Need help proving the following statements/giving counter-examples;
(X,d) is a metric space
1: for all a єX, U n=1 --> ∞, B(1/n, a) is an open set
2: for all a єX, U n=1 --> ∞, B(1/n, a) is not an open set
3: if xn --> x, then any subsequence of xn converges to x
4: if any subsequence of xn converges to x, then xn converges to x
5: if U is open then U=Int(Uconjugate)
So I guess, 1 is true, 2 false, 3 true, 4 false, 5 no idea
I'm generally stuck with it all, my idea for 1 is that in general you can always choose an ε greater than the radius of 1/n so it is open...is this right?
I don't understand what you mean by "you can always choose greater than 1/n so it is open". WHAT is open? For every n, of course B(1/n,a) is an open set because all such neighborhoods are open. But to prove that you would need to assert that you can always choose [tex]\epsilon[/itex] less than 1/n, not greater than. In any case, (1) and (2) if the question is whether they are true for all metrics, then that statement is false. . In the "discrete" metric (d(a,b)= 1 if a is not equal to b, 0 otherwise) all singleton sets are both open and closed so (2) is not true but if in, say, R, d(a,b)= |a- b|, then all singleton sets are closed but not open so (2) in that case is true.
Originally Posted by math_help
As far as (4) is concerned the English word "any" is ambiguous. I could see interpreting this as "If every subsequence... " in which case it is true. I could also see interpreting it as "if some subsequenc ..." in which case it is false.
For (5), I don't know what "Uconjugate" means. Did you mean U complement? In that case it is certainly not true! Or did you mean "Uclosure"? In that case it is true.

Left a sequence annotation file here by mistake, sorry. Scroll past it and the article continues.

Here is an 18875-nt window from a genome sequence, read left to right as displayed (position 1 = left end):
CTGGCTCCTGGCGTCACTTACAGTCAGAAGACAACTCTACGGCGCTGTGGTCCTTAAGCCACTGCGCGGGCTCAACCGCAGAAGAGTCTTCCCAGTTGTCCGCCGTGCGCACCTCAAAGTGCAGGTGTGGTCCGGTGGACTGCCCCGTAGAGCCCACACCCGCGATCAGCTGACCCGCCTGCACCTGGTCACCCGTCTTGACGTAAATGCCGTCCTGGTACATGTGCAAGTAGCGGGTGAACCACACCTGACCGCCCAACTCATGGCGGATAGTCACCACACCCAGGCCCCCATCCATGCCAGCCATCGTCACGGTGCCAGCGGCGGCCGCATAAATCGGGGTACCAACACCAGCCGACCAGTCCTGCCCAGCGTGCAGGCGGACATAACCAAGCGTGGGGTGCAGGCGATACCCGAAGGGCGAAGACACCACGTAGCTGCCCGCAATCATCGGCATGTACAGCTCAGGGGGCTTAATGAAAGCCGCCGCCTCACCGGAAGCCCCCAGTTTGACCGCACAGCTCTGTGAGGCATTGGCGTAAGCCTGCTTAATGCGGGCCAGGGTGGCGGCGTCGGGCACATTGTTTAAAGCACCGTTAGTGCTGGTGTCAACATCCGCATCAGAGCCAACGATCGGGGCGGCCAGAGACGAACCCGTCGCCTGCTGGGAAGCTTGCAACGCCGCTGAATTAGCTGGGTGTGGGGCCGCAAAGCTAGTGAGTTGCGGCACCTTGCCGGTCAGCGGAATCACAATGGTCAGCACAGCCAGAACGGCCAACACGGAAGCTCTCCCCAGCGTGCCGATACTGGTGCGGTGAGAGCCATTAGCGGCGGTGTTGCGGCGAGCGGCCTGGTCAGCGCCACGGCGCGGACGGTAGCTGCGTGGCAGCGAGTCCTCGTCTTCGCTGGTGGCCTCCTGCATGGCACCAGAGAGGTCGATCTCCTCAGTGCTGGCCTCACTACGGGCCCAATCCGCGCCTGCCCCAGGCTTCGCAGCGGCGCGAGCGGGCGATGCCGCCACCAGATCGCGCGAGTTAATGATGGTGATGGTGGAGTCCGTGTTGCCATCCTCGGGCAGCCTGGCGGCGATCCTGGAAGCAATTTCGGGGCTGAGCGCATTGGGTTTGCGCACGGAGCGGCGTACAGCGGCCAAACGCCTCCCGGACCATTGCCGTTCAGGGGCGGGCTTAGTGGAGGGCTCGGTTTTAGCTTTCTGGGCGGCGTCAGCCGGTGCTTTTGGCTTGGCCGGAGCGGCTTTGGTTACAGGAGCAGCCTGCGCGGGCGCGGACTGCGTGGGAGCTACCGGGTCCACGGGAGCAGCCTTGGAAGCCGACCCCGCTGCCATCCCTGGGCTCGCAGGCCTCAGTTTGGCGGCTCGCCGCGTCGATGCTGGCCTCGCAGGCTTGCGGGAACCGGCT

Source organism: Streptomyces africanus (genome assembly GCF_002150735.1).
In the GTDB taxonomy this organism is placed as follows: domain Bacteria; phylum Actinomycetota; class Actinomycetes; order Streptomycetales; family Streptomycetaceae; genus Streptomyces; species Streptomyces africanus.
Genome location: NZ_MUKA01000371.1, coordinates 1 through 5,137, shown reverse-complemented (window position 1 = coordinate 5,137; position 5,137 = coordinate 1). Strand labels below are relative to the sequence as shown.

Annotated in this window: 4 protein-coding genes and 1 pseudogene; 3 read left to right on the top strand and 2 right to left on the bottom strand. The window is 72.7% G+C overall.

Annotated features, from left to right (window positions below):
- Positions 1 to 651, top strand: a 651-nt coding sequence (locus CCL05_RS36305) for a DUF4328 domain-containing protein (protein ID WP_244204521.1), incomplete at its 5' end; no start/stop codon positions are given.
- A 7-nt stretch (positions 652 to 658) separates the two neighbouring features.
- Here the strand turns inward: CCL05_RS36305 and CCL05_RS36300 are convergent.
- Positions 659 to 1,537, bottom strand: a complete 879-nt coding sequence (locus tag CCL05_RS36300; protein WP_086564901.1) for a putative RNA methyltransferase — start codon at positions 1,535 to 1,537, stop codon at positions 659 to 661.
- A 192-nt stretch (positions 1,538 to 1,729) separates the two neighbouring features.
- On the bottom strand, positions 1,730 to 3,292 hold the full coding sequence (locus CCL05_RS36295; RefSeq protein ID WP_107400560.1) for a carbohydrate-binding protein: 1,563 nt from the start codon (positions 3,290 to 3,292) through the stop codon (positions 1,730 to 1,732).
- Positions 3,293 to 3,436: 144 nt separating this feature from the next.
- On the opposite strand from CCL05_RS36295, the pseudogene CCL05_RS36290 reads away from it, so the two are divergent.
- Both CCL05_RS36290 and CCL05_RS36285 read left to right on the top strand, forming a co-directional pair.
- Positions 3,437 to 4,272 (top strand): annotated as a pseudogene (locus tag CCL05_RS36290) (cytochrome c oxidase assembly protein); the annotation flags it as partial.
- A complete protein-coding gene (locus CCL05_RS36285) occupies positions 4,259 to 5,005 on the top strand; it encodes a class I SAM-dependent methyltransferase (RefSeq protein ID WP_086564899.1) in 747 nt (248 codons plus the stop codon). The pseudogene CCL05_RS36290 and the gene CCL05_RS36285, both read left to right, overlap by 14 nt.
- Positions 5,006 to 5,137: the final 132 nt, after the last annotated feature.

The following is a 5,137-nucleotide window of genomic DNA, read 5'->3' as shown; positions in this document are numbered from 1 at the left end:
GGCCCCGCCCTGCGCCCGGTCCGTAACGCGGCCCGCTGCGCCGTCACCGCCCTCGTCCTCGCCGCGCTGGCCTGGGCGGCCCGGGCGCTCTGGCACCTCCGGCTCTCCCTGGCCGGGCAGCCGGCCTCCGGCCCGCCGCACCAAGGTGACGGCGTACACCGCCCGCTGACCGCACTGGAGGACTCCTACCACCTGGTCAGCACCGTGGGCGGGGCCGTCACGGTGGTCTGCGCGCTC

Sorry, never stated some things clearly.
It simply says "everywhere (X,d) is a metric space" so i'd guess the question is implying it can be any metric space.
For 1 and 2 I mean Union, but it looks like you knew that one. 5 isn't union and yes U compliment sorry, stupid mistake there.
Yeah 4 is worded badly, my interpretation is that the question is "if there exists a of subsequence xn that converges to x, then xn also converges to x.
So 3 is true, how can I go about proving this? and for number 4 i'm confused to the concept of a sequence in a metric space to be honest, naturally I want to say sin(k*pi/2) is subsequence of sin which converges for 1, where K is an integer, however sin doesn't converge, but can't get my head around it. Thanks in advance for any tips, and the original ones!
For #3, do you fully understand the definition of subsequence?
There must be a increasing sequence of positive integers, , such that .
If is the limit point of then for any open set if then contains almost all the terms of .
So is that not also true of any subsequence?
Originally Posted by math_help
Statement 4 is false ,as the following counter example shows:
Take the sequence : 1,-1,1,-1,1,-1............................the sequence does not converge, it only has 1,-1 as accumulation points.
But every subsequence of the sequence has the limit 1 or -1
YES you right i misread the question,thank you.
Originally Posted by Plato
But which earlier post??